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A law enforcement official carries a weapon as he walks past firefighters and parents with their children after a shooting at the Sandy Hook Elementary School in Newtown, Conn. on Friday, Dec. 14, 2012. (AP Photo/The Journal News, Frank Becerra Jr.) NYC OUT, NO SALES, TV OUT, NEWSDAY OUT; MAGS OUT; MANDATORY CREDIT: THE JOURNAL NEWS, FRANK BECERRA JR.

Nineteen-year-old Joshua Stepakoff woke up Friday morning in his home in Northridge to headlines on his television that flashed him back to when he was 6 years old and caught up in an infamous mass shooting here in the San Fernando Valley.

"I was just appalled to find out that it was the exact same thing that happened to me," Stepakoff said Friday afternoon. "The pictures of the children being reunited with their families, all the parents waiting to hear about their children, all the kids being taken out of the school - all those images were identical to what I saw in 1999."

Stepakoff was one of five people - three children, a teen and a senior citizen - wounded on Aug. 10, 1999 at the North Valley Jewish Community Center when white supremacist Buford O'Neal Furrow Jr.

blasted about 70 gunshots into the complex.

All of the people shot inside the center survived their injuries, but Furrow later shot and killed a Filipino-American postal carrier as he was delivering the mail.

He later fled by cab to Las Vegas, then turned himself in at an FBI office there. His crimes were described as motivated by racial hatred and mental illness. In 2001, he pleaded guilty to 16 felony counts, including murder and is currently serving a life sentence in prison.

A decade after the shooting Furrow wrote a letter to the Daily News from his prison cell in Terra Haute, Ind. expressing regret for the crime and renouncing his white supremacist views.

Thirteen years after his brush with death, Stepakoff is now a gun control activist who often speaks at events hosted by L.A.-based Women Against Gun Violence. He was scheduled to appear on Piers Morgan's CNN show Friday night. But earlier Friday, Stepakoff said he found it difficult to speak after learning more about the Newton, Conn. elementary school shooting.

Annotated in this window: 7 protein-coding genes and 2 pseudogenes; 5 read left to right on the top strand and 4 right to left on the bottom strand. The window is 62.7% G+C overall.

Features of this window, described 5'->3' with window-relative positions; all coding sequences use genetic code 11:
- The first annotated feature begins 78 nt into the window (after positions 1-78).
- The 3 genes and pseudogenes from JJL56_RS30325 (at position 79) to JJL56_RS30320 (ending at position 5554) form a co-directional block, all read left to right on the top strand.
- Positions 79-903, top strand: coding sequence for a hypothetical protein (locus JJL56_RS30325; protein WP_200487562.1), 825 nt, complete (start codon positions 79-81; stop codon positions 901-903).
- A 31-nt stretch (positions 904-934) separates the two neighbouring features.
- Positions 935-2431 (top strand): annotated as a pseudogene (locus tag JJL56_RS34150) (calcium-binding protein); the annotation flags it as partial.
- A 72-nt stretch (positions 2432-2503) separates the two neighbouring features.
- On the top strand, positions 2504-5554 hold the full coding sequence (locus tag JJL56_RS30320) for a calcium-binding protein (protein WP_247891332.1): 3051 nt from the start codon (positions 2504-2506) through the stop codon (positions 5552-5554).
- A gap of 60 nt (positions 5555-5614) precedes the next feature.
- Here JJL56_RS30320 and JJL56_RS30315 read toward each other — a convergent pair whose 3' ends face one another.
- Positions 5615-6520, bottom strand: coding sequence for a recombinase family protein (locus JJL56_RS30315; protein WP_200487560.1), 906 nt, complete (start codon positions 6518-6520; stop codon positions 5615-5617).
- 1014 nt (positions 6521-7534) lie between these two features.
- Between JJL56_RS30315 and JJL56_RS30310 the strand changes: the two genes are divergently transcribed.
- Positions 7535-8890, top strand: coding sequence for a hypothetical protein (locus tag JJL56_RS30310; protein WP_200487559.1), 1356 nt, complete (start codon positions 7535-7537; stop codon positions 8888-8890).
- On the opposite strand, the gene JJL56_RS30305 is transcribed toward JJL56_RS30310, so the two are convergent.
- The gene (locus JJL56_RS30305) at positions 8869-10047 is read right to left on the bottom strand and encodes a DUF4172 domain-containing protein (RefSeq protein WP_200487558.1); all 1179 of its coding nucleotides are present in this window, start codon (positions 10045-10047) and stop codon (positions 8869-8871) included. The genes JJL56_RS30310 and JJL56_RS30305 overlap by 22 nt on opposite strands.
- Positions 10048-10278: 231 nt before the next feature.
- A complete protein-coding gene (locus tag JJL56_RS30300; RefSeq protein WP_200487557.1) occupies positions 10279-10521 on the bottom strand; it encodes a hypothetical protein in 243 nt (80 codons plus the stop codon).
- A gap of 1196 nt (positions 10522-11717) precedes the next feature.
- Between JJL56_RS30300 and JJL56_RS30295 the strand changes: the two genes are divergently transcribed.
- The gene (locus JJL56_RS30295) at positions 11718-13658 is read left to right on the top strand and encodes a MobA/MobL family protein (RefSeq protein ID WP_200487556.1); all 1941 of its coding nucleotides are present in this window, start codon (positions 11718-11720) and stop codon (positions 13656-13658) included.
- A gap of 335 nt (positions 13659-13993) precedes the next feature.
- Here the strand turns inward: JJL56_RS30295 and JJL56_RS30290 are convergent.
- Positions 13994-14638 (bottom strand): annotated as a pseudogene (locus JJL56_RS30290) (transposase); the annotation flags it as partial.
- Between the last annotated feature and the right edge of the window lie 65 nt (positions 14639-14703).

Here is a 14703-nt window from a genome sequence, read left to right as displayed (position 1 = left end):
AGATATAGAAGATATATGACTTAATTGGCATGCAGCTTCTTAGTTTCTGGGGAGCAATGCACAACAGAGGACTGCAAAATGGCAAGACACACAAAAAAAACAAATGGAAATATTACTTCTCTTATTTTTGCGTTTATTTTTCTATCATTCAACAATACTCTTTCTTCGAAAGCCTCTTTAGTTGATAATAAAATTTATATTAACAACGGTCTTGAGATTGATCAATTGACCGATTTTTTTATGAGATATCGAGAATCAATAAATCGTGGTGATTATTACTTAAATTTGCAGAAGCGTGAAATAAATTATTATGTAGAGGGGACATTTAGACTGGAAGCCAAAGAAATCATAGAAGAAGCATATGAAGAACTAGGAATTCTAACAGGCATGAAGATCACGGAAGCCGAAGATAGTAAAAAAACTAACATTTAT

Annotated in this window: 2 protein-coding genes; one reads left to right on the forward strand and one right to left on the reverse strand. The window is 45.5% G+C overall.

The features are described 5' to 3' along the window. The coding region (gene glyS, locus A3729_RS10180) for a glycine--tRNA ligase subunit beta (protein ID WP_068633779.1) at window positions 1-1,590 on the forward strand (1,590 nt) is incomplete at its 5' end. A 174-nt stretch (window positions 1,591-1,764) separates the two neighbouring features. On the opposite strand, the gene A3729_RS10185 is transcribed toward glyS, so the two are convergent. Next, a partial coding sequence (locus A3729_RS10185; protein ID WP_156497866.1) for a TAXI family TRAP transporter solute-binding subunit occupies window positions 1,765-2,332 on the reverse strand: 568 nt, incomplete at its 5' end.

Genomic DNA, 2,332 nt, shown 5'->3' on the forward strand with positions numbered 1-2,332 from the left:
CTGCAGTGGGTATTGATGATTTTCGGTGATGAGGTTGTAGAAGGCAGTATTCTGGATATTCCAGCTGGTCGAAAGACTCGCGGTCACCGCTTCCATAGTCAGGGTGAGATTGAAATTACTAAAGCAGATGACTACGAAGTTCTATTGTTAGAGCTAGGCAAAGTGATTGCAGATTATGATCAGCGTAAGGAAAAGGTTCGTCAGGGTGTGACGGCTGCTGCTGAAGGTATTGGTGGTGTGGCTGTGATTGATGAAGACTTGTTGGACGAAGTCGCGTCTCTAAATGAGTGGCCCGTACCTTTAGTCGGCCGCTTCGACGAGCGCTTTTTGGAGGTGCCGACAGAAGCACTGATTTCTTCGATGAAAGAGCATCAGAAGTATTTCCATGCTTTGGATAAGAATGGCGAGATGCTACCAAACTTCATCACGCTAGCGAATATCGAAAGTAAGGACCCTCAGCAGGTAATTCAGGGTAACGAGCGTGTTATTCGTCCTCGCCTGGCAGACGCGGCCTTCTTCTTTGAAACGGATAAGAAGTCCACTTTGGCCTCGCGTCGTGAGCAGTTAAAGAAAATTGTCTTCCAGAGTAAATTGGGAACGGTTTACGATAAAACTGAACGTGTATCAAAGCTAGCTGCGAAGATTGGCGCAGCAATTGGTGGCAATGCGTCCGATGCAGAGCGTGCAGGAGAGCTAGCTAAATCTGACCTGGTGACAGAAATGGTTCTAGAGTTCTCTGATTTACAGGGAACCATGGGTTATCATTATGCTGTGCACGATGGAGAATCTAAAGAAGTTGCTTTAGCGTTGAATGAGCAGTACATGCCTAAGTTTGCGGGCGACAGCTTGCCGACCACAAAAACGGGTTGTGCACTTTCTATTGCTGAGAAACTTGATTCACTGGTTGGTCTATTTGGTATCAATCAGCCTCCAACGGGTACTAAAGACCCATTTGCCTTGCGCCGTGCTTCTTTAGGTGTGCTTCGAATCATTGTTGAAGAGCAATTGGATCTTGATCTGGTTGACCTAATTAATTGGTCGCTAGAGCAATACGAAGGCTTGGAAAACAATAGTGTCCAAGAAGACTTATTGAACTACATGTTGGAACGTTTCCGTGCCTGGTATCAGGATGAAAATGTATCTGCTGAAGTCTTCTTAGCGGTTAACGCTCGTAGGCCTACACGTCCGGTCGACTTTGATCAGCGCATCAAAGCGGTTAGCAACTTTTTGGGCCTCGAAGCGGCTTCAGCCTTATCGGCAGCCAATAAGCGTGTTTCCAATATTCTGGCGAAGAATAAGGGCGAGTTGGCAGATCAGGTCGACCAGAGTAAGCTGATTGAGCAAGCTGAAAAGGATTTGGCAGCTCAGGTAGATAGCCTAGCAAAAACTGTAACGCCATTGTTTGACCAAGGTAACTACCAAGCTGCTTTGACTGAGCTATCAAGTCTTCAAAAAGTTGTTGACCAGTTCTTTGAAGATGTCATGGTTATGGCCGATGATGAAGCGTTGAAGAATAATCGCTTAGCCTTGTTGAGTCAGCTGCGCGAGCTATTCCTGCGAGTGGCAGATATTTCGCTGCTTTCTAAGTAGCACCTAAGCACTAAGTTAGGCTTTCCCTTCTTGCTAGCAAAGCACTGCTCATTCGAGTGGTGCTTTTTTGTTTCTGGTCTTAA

"Usually I have no problem talking about gun violence and my experience, but today I felt so many things I couldn't express myself," he said.

(Associated Press)
"I'm scared, I'm angry, I'm sad and I just wish I could go out there and help everybody. I'm filled with disgust knowing that we've let this happen."

Like many activists, Stepakoff hopes Friday's massacre will spark more action on gun control.

"I don't want people to think I'm trying to take away their Second Amendment rights," he said. "I'm just trying to make our communities a safer place. There's no need for people to be walking around with AK-47s."

"There has been talk - always talk - of strengthening the control that we have on guns, but it's never acted upon," he added, specifically pointing to the Assault Weapons Ban that he believes should be renewed. "People need to understand the severity of this. There are people killed every single day because the wrong person has access to guns."

In the meantime, Stepakoff wants to tell the children who survived, and who will have to carry the heavy memory of Friday's shooting with them for the rest of their lives, that there is hope.

"I had nightmares for a while. I used to be too scared to sleep over friends' houses. I didn't like the dark and it was difficult to live daily. But those things kind of die down a little bit," he said. "It never fully goes away, but I'm not that bad anymore and I'm thankful for that."

Stepakoff said what has helped is talking about his experience and trying to help with gun reform.

"Telling people what you saw and what you heard, as emotional as it might be, can help," he said. "During the process it will hurt, but there can be a positive change from all that hurt. Yes, the short-term things are horrific, but the long-term outcome is what you hopefully can use to push you along."

mariecar.mendoza@dailynews.com

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